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Early Years Workforce Strategy

Children develop rapidly in their early years and a child’s experiences between birth and age five will have a major impact on their future life chances. Good parenting and high quality early learning, that gives children a broad range of knowledge, skills and understanding, together provide the right foundation for good future progress through school and life.

This government is committed to supporting parents to access good quality early years provision that provides a safe and stimulating environment in which children can learn and develop. That is why we have committed to investing over £1 billion more per year in the early years by 2019-20, and through this strategy are committing to support employers to attract, retain and develop good quality staff.

The purpose of this strategy is to support delivery of good quality early years provision for all children from birth to five years. We also want to support early years providers to deliver free entitlement places, including delivering the manifesto commitment to provide 30 hours of childcare for eligible working parents from September 2017.

The quality of early years provision in England is impressive with 91% of settings rated by Ofsted as good or outstanding in 2016 compared to 74% in 2012. Key to this is a well-qualified workforce with 77% of group based staff in 2016 holding at least a level 3 qualification relevant to childcare and 29% at least a level 62. Evidence clearly shows that settings which employ more highly qualified staff are more likely to attract a good or outstanding rating from Ofsted3. We also know that the quality of staff is particularly important for supporting the development of disadvantaged children. The gap between the development of disadvantaged children and their peers at age 5 is narrowing, from 19.0 percentage points in 2013/14 to 17.3 percentage points in 2015/164. But there is more that must be done to make sure all children get the best start in life.

The early years workforce is both the biggest asset and biggest overhead for early years providers operating in a competitive jobs market. In 2015, government conducted the first ever review of the cost of delivering childcare5, the findings of which have informed the development of an Early Years National Funding Formula (EYNFF). The purpose of the EYNFF is to make sure that more government funding for early years entitlements reaches providers and that funding settlements are fair and transparent. As part of the formula, there will be an area cost adjustment that reflects variable staffing costs across the country.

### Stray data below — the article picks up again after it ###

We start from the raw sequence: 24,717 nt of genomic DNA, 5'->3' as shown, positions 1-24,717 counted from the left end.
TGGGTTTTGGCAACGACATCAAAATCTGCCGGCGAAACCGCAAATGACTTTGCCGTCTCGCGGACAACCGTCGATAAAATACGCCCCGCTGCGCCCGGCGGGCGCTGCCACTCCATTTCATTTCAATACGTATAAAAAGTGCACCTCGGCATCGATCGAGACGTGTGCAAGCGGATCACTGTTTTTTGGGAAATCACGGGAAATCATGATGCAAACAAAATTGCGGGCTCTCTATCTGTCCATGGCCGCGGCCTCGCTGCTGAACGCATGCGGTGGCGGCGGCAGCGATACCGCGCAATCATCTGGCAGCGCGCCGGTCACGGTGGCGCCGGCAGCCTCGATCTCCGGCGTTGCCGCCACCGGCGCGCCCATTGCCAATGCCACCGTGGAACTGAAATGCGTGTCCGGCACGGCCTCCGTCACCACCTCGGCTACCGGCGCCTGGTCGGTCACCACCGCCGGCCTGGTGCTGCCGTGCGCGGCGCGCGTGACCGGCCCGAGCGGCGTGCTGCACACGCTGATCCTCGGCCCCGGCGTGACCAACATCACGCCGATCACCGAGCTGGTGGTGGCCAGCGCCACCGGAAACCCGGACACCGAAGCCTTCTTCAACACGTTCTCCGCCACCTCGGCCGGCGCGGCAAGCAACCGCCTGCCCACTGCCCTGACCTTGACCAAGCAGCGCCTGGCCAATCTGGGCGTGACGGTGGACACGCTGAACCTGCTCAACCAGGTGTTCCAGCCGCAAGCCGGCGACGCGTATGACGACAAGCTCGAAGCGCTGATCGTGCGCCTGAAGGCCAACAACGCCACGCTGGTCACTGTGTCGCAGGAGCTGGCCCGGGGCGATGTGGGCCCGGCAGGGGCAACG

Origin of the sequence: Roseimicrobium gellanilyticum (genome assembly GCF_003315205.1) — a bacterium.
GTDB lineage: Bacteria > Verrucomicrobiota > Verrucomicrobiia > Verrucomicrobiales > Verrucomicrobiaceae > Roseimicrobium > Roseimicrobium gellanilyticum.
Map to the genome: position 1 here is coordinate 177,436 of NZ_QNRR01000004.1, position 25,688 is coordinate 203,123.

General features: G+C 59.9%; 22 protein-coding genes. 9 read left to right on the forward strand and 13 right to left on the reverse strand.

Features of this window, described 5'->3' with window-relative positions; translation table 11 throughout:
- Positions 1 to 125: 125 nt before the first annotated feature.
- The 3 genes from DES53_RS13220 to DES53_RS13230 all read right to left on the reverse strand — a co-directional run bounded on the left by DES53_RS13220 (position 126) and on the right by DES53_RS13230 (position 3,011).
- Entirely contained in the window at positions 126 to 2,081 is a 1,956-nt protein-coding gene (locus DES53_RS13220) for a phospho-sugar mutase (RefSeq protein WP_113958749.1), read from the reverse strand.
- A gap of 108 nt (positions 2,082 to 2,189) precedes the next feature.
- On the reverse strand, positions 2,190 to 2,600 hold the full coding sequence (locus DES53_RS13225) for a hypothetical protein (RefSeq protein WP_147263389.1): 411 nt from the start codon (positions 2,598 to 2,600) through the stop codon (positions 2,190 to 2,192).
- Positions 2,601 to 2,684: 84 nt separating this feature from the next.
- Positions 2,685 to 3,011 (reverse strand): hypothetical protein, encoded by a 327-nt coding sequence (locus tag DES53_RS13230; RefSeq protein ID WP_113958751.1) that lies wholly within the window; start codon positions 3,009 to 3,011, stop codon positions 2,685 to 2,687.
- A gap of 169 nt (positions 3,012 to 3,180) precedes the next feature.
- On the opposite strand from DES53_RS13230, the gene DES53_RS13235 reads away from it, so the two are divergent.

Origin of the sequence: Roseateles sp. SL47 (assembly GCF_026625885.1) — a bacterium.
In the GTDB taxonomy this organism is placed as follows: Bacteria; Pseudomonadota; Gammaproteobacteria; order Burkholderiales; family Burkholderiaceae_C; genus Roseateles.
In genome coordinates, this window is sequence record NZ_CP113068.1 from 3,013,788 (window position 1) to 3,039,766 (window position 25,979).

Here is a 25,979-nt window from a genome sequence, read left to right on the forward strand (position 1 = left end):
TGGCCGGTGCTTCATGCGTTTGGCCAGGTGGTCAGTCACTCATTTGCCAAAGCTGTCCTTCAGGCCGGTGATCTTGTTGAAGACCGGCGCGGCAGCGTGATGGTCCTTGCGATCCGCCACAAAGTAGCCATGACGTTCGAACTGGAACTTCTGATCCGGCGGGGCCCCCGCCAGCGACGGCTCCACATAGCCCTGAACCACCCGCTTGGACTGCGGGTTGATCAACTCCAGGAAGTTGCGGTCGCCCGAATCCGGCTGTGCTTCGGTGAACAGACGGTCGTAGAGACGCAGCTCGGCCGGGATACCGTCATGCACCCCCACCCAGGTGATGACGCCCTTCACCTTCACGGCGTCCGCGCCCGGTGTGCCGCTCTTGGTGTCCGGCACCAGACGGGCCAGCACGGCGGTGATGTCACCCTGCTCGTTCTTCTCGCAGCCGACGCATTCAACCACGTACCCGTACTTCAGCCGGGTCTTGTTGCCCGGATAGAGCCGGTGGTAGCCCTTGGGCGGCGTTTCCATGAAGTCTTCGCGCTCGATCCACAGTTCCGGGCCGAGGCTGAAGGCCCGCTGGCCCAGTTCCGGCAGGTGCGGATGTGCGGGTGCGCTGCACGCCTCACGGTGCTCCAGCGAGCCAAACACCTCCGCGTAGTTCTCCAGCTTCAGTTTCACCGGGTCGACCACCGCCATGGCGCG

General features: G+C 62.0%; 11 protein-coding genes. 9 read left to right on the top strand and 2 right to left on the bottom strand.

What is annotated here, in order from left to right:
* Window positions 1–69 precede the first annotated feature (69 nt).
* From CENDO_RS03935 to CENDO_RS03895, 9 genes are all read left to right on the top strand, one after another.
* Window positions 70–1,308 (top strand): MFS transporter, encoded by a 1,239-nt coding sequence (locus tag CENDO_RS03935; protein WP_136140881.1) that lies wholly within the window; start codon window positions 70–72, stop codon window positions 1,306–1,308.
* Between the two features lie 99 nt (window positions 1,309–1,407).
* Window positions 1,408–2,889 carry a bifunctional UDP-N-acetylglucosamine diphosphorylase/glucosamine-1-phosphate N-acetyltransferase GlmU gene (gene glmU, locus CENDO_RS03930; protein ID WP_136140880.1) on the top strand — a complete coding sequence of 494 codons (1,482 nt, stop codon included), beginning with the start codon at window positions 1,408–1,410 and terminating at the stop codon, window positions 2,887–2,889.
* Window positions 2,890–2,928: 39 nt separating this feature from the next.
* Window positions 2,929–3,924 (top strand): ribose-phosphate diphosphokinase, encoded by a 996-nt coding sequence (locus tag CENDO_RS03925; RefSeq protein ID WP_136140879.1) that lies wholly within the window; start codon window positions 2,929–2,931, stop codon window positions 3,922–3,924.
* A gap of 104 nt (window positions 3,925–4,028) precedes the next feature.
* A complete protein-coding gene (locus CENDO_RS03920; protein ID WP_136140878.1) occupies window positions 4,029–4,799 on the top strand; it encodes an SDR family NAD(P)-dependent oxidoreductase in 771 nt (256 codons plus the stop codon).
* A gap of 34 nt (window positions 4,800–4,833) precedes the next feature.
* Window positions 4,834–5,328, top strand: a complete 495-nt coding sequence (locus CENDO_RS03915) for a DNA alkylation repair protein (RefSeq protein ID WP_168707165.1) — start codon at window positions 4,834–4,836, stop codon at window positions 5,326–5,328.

This strategy builds on the reforms introduced through More Great Childcare, published in 2013, which set out government’s approach to raising the quality of early years provision and a response to the Nutbrown review of qualifications. Since 2013, government has developed national Early Years Educator qualification criteria to make sure that level 3 childcare qualifications prepare trainees for a level 3 job role, and introduced early years initial teacher training. We have also funded a range of voluntary and community sector (VCS) projects to support professional development. In April 2015, we introduced the Early Years Pupil Premium that providers can use to ensure their staff can effectively support the development of disadvantaged children.

We want this strategy to have a practical impact for employers and staff. We have worked with stakeholders to identify the challenges in attracting, retaining and developing good quality staff that they think government could help to overcome. We have engaged with front line staff, employers, training providers and membership organisations. The strategy is also informed by a consultation on literacy and numeracy qualifications for level 3 Early Years Educator staff that attracted over 4000 responses.

Publication of this strategy is not the end of the journey on workforce development. The government is committed to continuing to work with the sector to review the challenges they face, and to collaborating to identify and implement solutions. Following publication of the strategy, a series of events for employers and stakeholders will take place to discuss the strategy and next steps towards implementation.